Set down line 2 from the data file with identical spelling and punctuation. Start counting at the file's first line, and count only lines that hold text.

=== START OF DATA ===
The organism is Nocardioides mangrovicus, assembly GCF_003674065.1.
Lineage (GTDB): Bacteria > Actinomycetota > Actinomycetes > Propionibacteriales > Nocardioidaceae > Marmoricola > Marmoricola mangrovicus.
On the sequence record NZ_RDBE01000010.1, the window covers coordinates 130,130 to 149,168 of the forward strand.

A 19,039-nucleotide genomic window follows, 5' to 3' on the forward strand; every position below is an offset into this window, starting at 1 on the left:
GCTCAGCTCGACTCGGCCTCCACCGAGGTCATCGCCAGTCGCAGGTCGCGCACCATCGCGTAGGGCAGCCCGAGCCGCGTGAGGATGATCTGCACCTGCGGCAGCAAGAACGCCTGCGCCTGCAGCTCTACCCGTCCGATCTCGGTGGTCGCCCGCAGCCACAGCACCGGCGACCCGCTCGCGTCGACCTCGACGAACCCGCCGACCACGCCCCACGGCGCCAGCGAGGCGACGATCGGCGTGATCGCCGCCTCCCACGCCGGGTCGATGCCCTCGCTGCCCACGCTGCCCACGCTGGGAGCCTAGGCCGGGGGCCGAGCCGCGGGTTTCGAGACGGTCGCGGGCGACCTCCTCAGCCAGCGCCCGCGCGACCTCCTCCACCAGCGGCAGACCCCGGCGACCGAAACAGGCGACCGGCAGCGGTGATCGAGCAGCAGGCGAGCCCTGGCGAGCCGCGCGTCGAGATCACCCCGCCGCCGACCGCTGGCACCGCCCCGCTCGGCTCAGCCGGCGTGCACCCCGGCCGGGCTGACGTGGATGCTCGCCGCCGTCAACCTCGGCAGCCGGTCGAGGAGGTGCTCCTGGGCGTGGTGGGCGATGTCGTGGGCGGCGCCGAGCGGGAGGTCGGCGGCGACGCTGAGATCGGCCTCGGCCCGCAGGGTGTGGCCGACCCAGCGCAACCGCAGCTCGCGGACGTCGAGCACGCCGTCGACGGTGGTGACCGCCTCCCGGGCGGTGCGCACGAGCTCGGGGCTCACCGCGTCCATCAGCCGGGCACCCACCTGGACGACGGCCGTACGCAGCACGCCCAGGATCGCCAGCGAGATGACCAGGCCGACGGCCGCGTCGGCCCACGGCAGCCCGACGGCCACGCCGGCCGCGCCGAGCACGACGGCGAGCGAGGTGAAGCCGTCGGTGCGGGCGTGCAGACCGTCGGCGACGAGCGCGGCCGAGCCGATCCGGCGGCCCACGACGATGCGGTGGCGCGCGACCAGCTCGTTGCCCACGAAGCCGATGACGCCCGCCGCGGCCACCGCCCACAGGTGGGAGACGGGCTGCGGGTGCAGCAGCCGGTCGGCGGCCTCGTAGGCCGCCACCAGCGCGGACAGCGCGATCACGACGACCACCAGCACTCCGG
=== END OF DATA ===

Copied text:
Lineage (GTDB): Bacteria > Actinomycetota > Actinomycetes > Propionibacteriales > Nocardioidaceae > Marmoricola > Marmoricola mangrovicus.